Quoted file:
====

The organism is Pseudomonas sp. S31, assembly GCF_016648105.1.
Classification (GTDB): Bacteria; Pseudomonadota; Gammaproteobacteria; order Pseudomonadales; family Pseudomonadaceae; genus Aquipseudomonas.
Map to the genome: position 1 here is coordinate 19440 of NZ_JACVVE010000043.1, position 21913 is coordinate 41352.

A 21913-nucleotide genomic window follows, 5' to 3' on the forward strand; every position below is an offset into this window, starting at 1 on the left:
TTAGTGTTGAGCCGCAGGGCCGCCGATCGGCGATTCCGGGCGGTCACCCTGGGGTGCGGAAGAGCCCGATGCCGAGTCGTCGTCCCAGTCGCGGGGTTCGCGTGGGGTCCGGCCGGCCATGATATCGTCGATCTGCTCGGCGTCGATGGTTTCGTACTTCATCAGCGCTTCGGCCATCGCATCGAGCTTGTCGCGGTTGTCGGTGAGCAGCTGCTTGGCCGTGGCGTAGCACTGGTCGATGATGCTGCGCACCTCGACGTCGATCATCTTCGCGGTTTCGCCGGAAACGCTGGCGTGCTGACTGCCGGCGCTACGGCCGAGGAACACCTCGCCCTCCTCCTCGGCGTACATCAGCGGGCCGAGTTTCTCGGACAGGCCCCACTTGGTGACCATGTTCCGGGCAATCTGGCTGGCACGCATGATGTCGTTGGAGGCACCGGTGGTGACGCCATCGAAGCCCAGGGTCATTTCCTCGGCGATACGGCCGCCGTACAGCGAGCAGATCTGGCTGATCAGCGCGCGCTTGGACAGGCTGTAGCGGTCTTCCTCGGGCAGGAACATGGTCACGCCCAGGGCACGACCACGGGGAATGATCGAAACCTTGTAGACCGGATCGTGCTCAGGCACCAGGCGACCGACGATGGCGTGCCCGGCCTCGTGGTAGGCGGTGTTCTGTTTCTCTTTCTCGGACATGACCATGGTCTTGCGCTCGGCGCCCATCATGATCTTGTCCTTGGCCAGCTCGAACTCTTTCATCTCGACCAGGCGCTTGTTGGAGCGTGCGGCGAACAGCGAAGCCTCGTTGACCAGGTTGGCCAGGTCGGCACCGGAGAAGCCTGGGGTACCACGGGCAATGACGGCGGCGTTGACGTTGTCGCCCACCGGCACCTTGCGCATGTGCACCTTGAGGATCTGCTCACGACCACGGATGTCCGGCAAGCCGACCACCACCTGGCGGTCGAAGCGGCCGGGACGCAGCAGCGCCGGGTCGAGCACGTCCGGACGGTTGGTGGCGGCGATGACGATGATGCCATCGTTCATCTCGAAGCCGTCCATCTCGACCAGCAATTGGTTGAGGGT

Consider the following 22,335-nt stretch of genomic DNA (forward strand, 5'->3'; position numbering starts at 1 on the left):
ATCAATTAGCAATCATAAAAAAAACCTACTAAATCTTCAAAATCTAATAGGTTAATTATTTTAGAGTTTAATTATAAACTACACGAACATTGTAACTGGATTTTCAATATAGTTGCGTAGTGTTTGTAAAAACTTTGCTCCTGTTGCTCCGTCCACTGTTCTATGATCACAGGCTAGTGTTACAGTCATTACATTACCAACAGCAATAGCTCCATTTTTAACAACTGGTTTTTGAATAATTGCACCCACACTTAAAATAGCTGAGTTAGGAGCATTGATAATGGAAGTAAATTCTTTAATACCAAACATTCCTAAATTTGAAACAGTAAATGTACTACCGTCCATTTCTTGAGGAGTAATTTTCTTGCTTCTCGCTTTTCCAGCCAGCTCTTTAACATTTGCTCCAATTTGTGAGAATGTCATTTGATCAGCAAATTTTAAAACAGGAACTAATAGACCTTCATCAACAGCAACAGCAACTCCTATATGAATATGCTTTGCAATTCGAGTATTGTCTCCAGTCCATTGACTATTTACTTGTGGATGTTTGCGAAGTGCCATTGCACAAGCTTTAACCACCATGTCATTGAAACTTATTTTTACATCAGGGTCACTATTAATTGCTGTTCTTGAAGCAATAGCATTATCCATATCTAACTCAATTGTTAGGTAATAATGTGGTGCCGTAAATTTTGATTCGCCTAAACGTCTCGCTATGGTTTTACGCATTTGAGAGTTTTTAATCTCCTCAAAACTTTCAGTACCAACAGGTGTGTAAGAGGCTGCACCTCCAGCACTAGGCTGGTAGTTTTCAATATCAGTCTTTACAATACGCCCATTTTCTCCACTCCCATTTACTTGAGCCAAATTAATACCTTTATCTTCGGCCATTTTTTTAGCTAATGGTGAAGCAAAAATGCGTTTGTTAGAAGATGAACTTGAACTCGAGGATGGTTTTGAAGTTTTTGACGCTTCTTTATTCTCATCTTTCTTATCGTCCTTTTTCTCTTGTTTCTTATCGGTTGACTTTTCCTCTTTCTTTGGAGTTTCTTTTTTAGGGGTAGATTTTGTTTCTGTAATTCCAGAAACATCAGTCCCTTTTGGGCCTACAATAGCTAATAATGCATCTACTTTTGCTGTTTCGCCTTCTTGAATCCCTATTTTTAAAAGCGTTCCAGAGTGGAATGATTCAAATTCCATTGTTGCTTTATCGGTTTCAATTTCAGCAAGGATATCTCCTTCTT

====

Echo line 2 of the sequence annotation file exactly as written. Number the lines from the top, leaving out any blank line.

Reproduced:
Classification (GTDB): Bacteria; Pseudomonadota; Gammaproteobacteria; order Pseudomonadales; family Pseudomonadaceae; genus Aquipseudomonas.